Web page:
# 2.3: Modeling with First Order Differential Equations

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Whenever there is a process to be investigated, a mathematical model becomes a possibility. Since most processes involve something changing, derivatives come into play resulting in a differential equation. We will investigate examples of how differential equations can model such processes.

Example \(\PageIndex{1}\): Pollution

A pond initially contains 500,000 gallons of unpolluted water has an outlet that releases 10,000 gallons of water per day. A stream flows into the pond at 12,000 gallons per day containing water with a concentration of 2 grams per gallon of a pollutant. Find a differential equation that models this process and determine what the concentration of pollutant will be after 10 days.

**Solution**

We let \(x(t)\) be amount of pollutant in grams in the pond after \(t\) days.

We use a fundament property of rates:

\[Total Rate = Rate In - Rate Out.\]

To find the rate in we use

\[\begin{align} \dfrac{\text{grams}}{\text{day}} &= \dfrac{\text{gallons}}{\text{day}} \dfrac{\text{grams}}{\text{gallon}} \\ &= \dfrac{12,000}{1} \dfrac{2}{1} \\ &= 24,000 \text{ grams per day} \end{align}\]

To find the rate out we first notice that since there was initially 500,000 gallons of water in the lake and the water level is increasing at a rate of 2,000 gallons per day, the total number of gallons of water in the lake after \(t\) days is

\[gallons = 500,000 + 2,000 t.\]

The units for the rate out is grams per day. We write

\[\begin{align} \dfrac{grams}{day} = \dfrac{gallons}{day} \dfrac{grams}{gallon} &= \dfrac{10,000}{1} \dfrac{x}{500,000 + 2,000 \, t} \\ &= \dfrac{10x}{500 + 2t} \text{grams per day}. \end{align} \]

Putting this all together, we get

\[ \dfrac{dx}{dt} = 24,000 - \dfrac{10x}{500 +2t}.\]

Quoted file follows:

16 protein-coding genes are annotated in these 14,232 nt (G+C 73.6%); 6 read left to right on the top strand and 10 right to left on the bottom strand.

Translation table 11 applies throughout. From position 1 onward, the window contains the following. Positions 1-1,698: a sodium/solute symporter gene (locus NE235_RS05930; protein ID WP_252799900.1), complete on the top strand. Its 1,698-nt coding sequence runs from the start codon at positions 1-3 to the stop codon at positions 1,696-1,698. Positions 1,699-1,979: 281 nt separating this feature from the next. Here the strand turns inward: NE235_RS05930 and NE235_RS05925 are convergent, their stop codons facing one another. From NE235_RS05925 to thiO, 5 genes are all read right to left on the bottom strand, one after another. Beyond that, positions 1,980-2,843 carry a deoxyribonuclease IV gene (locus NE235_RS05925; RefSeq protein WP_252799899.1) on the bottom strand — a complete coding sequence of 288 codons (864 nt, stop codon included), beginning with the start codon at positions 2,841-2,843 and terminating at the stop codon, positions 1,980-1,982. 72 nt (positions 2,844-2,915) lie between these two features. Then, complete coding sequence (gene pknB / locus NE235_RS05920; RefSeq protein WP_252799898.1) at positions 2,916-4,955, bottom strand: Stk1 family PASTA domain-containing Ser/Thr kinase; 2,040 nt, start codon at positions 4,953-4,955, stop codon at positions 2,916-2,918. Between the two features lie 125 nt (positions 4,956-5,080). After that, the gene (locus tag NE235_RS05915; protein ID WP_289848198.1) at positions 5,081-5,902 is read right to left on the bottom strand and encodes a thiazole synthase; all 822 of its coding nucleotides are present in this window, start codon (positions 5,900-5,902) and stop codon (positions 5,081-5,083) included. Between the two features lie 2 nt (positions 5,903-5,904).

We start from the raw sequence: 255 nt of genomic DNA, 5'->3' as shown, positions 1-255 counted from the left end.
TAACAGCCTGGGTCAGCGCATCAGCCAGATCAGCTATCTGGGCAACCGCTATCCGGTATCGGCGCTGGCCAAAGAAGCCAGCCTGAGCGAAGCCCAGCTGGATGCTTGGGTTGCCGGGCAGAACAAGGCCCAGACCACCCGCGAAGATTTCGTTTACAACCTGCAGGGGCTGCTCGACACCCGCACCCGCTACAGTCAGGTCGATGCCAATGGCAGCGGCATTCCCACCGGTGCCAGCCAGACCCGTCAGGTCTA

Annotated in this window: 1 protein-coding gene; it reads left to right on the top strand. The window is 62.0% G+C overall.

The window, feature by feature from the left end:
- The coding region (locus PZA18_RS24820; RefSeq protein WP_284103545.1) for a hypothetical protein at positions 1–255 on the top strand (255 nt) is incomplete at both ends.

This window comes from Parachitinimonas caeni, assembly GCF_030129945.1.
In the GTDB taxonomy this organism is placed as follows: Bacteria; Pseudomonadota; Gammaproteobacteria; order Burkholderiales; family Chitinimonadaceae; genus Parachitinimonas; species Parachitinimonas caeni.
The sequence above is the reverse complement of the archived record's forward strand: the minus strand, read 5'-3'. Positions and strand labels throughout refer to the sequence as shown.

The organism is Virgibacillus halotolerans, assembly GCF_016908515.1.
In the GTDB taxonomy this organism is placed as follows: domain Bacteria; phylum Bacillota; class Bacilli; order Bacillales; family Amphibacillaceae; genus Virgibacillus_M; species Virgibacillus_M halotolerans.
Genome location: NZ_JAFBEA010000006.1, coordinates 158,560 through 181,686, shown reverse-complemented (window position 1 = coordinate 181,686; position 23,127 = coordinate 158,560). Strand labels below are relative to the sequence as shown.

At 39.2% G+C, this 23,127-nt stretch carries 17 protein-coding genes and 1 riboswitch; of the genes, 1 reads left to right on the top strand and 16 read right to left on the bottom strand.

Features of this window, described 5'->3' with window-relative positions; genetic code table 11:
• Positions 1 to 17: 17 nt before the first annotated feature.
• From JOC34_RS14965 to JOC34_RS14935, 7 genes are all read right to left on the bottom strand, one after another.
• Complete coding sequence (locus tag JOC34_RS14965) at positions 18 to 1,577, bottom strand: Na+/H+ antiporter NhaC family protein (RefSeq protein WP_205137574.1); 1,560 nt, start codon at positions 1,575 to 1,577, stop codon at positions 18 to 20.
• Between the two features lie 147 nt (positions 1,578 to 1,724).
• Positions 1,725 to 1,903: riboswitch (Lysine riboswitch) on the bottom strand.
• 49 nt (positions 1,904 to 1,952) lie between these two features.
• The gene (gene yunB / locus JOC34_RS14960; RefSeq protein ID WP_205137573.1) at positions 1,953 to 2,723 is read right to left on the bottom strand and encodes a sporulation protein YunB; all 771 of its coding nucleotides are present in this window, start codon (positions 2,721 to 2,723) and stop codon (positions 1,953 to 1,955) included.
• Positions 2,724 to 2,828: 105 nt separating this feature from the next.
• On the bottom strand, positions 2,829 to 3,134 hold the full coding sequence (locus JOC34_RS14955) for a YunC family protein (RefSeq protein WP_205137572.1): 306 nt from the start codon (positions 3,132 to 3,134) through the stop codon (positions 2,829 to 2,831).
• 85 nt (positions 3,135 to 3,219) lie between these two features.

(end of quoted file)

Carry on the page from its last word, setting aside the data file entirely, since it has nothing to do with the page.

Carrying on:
This is a first order linear differential equation with

\[ p(t) = \dfrac{10}{500 + 2t} \;\;\; \text{and} \;\;\; g(t) = 24,000. \]

We have

\[\begin{align} \large \mu &= e^{\int \frac{10}{500 + 2t}dt} \\ &= e^{5\, \ln (500 + 2t)} \\ & = (500 + 2t)^5. \end{align} \]

Multiplying by the integrating factor and using the reverse product rule gives

\[ ((500 + 2t)^5x)' = 24,000(500 + 2t)^5. \]

Now integrate both sides to get

\[ (500 + 2t)^5x = 2,000(500 + 2t)^6 + C \]

\[ \implies x = 2000(500+2t) + \dfrac{C}{(500+2t)^5}. \]

Now use the initial condition to get

\[ x = 2000(500)+\dfrac{C}{(500)^5} \]

\[\implies C = -3.125 \times 10^{19}. \]

Now plug in 10 for \(t\) and calculate \(x\)

\[ \begin{align} x &= 2000(500+2(10)) + \dfrac{-3.125\,\text{x}\,10^{19}}{(500+2(10))^5} \\ &=\,218,072\,\text{grams}. \end{align}\]

A graph is given below

Example \(\PageIndex{2}\): Getting Lucky

You just won the lottery. You put your $5,000,000 in winnings into a fund that has a rate of return of 4%. Each year you use $300,000. How much money will you have twenty years from now?

**Solution**

This is also a

\[Total Rate = Rate In - Rate Out \]

problem. Let

\[x = \text{the balance after $t$ years.}\]

The rate out is

\[300,000\]

and the rate in is

\[0.04x.\]

We have the differential equation

\[ \dfrac{dx}{dt} = 0.04x - 300,000.\]

This is both linear first order and separable. We separate and integrate to obtain

\[\begin{align} \int \dfrac{dx}{0.04x - 300,000} &= \int dt \\ \implies 25\, \ln\, (0.04\, x - 300,000) &= t + C_1 \\ \implies 0.04x - 300,000 &= C_2 e^{\frac{t}{25}} \\ \implies x &= Ce^{\frac{t}{25}} + 7,500,000. \end{align}\]

Now use the initial condition that when \(t = 0\), \(x = 5,000,000\)

\[ 5,000,000 = C + 7,500,000. \]

So that

\[ x = -2,500,000\, e^{t/25} + 7,500,000. \]

Plugging in 20 for \(t\) gives

\[ x = 1,936,148. \]

You will have about $2 million left.

Larry Green (Lake Tahoe Community College)

Integrated by Justin Marshall.